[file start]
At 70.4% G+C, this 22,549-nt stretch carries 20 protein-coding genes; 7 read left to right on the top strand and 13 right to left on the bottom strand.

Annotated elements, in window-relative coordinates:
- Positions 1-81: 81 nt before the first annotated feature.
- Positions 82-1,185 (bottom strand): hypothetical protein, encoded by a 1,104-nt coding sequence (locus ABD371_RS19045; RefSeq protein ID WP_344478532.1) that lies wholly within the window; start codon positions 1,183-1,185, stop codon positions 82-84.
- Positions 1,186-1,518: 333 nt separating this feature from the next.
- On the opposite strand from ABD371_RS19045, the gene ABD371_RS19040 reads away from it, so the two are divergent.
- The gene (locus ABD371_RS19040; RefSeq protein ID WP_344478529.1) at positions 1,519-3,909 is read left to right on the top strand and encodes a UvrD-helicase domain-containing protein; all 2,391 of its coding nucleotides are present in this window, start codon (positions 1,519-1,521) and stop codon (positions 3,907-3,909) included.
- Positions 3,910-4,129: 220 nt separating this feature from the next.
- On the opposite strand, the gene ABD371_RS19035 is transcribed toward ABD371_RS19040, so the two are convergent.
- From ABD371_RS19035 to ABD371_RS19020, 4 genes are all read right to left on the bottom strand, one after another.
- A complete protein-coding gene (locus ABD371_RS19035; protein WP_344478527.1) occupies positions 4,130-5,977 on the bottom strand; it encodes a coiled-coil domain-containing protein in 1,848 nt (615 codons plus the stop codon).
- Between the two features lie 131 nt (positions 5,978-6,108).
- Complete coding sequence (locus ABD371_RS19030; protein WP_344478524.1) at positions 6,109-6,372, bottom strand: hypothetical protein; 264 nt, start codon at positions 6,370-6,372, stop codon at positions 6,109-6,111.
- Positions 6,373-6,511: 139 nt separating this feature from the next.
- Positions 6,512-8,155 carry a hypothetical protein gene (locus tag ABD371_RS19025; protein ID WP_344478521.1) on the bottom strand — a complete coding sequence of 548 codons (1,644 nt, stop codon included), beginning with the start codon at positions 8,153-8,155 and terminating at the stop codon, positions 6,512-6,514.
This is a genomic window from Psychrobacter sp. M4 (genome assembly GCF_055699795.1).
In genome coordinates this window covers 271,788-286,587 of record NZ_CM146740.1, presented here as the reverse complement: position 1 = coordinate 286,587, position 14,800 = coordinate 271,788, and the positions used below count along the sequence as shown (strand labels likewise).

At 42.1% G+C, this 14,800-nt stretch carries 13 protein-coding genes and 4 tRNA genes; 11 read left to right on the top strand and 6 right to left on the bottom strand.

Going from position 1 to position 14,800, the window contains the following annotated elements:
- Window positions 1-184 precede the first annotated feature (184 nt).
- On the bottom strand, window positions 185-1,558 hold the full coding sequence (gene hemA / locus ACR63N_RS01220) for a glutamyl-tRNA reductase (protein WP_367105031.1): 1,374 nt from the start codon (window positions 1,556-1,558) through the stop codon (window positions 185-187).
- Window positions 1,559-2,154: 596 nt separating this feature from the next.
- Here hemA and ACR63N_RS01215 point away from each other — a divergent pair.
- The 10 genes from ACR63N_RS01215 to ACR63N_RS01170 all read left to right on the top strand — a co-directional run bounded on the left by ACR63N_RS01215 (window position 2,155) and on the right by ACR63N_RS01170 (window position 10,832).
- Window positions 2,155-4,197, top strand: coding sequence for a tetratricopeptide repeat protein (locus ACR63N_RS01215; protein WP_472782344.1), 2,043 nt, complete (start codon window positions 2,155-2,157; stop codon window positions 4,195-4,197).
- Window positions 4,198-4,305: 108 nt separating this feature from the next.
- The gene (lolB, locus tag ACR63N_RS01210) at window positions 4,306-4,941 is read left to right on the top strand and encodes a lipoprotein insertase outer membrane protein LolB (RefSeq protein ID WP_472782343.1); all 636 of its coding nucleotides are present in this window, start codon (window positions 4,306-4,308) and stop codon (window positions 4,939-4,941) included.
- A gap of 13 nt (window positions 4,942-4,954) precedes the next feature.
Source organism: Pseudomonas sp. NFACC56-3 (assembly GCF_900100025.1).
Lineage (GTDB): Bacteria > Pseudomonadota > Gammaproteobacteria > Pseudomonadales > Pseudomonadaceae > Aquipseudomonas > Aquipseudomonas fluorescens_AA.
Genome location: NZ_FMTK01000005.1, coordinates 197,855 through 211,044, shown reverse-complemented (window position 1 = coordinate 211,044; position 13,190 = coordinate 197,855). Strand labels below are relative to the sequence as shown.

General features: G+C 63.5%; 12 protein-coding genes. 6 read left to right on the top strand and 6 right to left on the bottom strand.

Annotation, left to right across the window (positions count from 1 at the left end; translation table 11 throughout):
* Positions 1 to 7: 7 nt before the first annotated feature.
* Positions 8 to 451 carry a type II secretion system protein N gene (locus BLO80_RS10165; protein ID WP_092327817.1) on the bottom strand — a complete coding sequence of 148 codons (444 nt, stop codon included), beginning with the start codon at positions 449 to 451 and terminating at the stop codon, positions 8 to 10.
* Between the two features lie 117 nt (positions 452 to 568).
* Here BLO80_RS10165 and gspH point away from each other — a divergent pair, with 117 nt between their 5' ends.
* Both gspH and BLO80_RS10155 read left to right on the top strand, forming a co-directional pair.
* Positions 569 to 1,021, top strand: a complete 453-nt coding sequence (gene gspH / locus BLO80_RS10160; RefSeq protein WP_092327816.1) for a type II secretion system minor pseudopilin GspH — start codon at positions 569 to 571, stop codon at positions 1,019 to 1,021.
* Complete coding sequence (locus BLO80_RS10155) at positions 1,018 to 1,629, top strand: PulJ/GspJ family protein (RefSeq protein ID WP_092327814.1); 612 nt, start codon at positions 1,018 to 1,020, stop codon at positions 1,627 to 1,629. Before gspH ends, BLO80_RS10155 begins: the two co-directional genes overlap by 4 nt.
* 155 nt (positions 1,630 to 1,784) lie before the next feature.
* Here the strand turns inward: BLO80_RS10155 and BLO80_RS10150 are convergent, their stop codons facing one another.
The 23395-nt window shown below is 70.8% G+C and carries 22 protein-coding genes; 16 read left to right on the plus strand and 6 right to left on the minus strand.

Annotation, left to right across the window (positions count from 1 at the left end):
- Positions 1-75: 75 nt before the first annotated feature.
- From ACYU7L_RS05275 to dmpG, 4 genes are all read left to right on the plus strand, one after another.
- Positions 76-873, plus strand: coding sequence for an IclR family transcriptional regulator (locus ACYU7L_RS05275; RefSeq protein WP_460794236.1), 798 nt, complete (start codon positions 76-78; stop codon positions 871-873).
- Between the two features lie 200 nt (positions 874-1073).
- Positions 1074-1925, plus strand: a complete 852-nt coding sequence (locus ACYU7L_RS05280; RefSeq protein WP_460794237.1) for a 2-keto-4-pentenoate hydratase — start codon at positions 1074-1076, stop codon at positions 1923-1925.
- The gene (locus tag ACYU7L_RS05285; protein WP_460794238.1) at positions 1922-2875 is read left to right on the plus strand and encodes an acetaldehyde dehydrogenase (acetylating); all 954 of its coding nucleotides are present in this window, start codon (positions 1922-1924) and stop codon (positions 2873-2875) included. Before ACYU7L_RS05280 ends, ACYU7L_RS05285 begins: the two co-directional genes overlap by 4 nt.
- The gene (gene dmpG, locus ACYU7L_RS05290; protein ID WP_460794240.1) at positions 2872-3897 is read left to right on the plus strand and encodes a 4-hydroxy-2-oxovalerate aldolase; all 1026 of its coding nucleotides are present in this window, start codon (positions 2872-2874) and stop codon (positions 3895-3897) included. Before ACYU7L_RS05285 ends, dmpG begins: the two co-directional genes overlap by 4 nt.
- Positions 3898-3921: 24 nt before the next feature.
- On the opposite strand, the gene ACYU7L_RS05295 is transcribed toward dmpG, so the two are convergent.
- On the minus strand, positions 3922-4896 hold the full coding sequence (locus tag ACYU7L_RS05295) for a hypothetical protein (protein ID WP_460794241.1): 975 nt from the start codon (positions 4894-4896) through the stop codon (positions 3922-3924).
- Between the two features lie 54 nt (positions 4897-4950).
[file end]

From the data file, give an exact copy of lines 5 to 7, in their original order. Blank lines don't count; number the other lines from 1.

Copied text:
- Positions 1,186-1,518: 333 nt separating this feature from the next.
- On the opposite strand from ABD371_RS19045, the gene ABD371_RS19040 reads away from it, so the two are divergent.
- The gene (locus ABD371_RS19040; RefSeq protein ID WP_344478529.1) at positions 1,519-3,909 is read left to right on the top strand and encodes a UvrD-helicase domain-containing protein; all 2,391 of its coding nucleotides are present in this window, start codon (positions 1,519-1,521) and stop codon (positions 3,907-3,909) included.